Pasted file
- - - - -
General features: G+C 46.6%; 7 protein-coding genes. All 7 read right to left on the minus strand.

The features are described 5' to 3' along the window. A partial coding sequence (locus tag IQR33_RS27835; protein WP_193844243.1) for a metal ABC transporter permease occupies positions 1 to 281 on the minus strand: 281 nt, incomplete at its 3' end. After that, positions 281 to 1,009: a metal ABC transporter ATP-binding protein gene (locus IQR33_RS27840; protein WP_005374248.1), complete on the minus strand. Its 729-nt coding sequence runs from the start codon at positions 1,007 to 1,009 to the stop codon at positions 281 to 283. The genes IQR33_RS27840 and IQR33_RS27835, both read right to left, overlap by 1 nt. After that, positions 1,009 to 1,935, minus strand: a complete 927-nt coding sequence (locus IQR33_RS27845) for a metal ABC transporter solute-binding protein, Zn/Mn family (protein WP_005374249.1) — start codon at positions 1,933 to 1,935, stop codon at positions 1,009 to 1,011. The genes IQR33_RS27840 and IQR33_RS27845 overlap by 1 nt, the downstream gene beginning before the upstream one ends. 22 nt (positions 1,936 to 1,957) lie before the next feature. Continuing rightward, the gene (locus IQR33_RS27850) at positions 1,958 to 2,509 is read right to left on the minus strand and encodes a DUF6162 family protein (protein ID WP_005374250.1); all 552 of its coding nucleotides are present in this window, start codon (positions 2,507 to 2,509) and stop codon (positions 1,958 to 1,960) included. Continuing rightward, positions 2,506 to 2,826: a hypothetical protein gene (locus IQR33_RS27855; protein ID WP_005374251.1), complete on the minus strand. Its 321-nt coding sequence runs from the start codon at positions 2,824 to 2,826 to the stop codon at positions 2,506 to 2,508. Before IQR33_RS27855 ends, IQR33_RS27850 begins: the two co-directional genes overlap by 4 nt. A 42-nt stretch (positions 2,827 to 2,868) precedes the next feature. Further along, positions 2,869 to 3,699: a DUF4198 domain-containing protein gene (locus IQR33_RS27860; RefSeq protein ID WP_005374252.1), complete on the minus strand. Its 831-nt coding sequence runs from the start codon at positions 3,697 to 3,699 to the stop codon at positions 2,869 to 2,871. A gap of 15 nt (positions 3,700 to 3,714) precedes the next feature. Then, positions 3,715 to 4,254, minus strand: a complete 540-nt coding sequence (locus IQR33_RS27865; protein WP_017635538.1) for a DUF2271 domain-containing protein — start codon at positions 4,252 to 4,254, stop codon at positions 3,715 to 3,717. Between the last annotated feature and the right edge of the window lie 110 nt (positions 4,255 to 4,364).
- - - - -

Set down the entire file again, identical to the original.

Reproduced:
General features: G+C 46.6%; 7 protein-coding genes. All 7 read right to left on the minus strand.

The features are described 5' to 3' along the window. A partial coding sequence (locus tag IQR33_RS27835; protein WP_193844243.1) for a metal ABC transporter permease occupies positions 1 to 281 on the minus strand: 281 nt, incomplete at its 3' end. After that, positions 281 to 1,009: a metal ABC transporter ATP-binding protein gene (locus IQR33_RS27840; protein WP_005374248.1), complete on the minus strand. Its 729-nt coding sequence runs from the start codon at positions 1,007 to 1,009 to the stop codon at positions 281 to 283. The genes IQR33_RS27840 and IQR33_RS27835, both read right to left, overlap by 1 nt. After that, positions 1,009 to 1,935, minus strand: a complete 927-nt coding sequence (locus IQR33_RS27845) for a metal ABC transporter solute-binding protein, Zn/Mn family (protein WP_005374249.1) — start codon at positions 1,933 to 1,935, stop codon at positions 1,009 to 1,011. The genes IQR33_RS27840 and IQR33_RS27845 overlap by 1 nt, the downstream gene beginning before the upstream one ends. 22 nt (positions 1,936 to 1,957) lie before the next feature. Continuing rightward, the gene (locus IQR33_RS27850) at positions 1,958 to 2,509 is read right to left on the minus strand and encodes a DUF6162 family protein (protein ID WP_005374250.1); all 552 of its coding nucleotides are present in this window, start codon (positions 2,507 to 2,509) and stop codon (positions 1,958 to 1,960) included. Continuing rightward, positions 2,506 to 2,826: a hypothetical protein gene (locus IQR33_RS27855; protein ID WP_005374251.1), complete on the minus strand. Its 321-nt coding sequence runs from the start codon at positions 2,824 to 2,826 to the stop codon at positions 2,506 to 2,508. Before IQR33_RS27855 ends, IQR33_RS27850 begins: the two co-directional genes overlap by 4 nt. A 42-nt stretch (positions 2,827 to 2,868) precedes the next feature. Further along, positions 2,869 to 3,699: a DUF4198 domain-containing protein gene (locus IQR33_RS27860; RefSeq protein ID WP_005374252.1), complete on the minus strand. Its 831-nt coding sequence runs from the start codon at positions 3,697 to 3,699 to the stop codon at positions 2,869 to 2,871. A gap of 15 nt (positions 3,700 to 3,714) precedes the next feature. Then, positions 3,715 to 4,254, minus strand: a complete 540-nt coding sequence (locus IQR33_RS27865; protein WP_017635538.1) for a DUF2271 domain-containing protein — start codon at positions 4,252 to 4,254, stop codon at positions 3,715 to 3,717. Between the last annotated feature and the right edge of the window lie 110 nt (positions 4,255 to 4,364).